Terrastal’s response was lost as the door to the hall slammed open and in marched a group of bearded and braided Taraling warriors, flanked by Ernaldori clan fighters. Although blades remained in their sheaths, it was clear that there was no love lost between the groups of warriors. Behind them strode in Drenyan, the grizzled Ernaldori warrior. ‘These fine fellows have come from our beloved king Kangharl, requesting that the heroes of the Red Hands attend him at his court immediately. I told them that was impossible, but they insisted on seeing you in person’. Slowly, the companions rose to their feet. Randel spoke first ‘Bid our fellow Colymar wait outside, my lord Drenyan. We’ll join them shortly’. After the Taralingi had moved out of earshot, there followed a furious argument as to how to proceed. Yet, despite their misgivings there was little option for them to refuse Kangharl’s summons; he was yet their king and had an army at his beck and call. Moreover, none of the companions wished to be seen as cowards, unwilling to say to the King’s face what they spoke of so freely to others. If they backed down now, why should their words of solidarity and resistance hold any value for the chiefs of the other Clans whose support they’d sought on Baranthos’ behalf.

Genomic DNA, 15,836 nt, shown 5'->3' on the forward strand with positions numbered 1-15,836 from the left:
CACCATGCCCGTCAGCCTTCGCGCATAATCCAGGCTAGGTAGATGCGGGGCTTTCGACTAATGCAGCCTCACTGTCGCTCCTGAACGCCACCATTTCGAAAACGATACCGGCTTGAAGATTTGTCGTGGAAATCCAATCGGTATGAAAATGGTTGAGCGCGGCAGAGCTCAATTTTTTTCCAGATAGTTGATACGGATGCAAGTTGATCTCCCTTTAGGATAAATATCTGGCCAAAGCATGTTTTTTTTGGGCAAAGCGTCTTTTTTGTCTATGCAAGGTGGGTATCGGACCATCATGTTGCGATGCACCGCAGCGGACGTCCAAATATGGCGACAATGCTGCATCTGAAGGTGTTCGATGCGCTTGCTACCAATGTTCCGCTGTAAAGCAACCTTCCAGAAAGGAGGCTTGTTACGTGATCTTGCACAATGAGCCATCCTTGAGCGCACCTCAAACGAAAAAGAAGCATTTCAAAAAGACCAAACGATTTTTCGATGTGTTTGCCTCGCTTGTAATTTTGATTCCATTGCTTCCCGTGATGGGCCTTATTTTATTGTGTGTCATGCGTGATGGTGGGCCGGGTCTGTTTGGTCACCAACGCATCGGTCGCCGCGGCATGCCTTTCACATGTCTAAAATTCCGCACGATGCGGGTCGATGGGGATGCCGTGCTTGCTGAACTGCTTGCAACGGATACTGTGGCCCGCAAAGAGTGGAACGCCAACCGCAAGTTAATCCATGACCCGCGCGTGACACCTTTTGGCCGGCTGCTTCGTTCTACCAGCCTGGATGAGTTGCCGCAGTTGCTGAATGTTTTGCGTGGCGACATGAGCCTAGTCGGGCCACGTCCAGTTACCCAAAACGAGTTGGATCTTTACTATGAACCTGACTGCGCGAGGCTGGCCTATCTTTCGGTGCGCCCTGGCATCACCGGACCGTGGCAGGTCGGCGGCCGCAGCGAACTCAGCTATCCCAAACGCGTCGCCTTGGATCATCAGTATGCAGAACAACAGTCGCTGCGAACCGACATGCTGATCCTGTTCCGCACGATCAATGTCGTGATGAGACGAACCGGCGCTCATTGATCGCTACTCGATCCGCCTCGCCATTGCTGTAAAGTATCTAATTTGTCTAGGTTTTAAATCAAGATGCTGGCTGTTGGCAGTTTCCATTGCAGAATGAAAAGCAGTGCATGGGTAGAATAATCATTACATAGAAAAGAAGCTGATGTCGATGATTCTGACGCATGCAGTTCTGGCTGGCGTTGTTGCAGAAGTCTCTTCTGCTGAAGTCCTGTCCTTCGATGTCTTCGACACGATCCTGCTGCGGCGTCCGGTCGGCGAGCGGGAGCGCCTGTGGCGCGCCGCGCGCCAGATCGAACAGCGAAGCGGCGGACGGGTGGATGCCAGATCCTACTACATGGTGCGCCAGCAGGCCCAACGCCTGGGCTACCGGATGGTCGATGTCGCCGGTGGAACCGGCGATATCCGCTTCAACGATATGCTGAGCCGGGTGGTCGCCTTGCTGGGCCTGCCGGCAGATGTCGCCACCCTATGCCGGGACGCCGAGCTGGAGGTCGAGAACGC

After quickly making themselves as presentable as they could, the band were escorted by Kangharl’s household warriors into the Royal Palace. Although they were as impressed as ever by the fine Orlanthi craftsmanship on display, they were also made wary by the even greater amount of Lunar influence in evidence. Few of the courtiers dressed in the Orlanthi fashion and their own manner of dress drew some snorts of derision and even a few sniggers. These last were cut short, however, by the venomous stares of Sandene and Terrastal who glared around with a dangerous eye. As always, Randel and Bofrost were more circumspect, whilst Yrsa walked along solemnly with an impassive expression.
Before long, the five found themselves ushered into the presence of the King by a nervous Lunar functionary. Kangharl reclined on a low dais, propped up on soft cushions of Esrolian design. A shaven-headed slave was carefully curling Kangharl’s great black beard into a cascade of oiled curls in the Lunar fashion. Behind Kangharl stood a tall, heavy-set, dark haired brute of a man. With a shock of recognition, the heroes recognised the warrior who had slain the Thane of Apple Lane so brutally. Darsten Black-Oak wore a stony expression, a sneer of contempt on his lips. As the heroes approached the dais, Kangharl motioned the slave away to join a group of slaves standing silently in alcoves either side of the chamber. Standing up, the King beckoned the band to sit. ‘Ah, my guests! It seems you’ve been making some powerful enemies whilst on you travels. By rights, I should have you packed up and sent off to Prince Temertain to receive his justice.’ Seeing the wary looks on their faces, he began to laugh; it was a harsh, braying sound, very much at odds with the sophisticated Lunar exterior he tried so hard to cultivate. ‘Fear not, my friends. As with so many of your petty rebellions, this one suits my purpose and those of my allies. So, sit and drink; eat!’.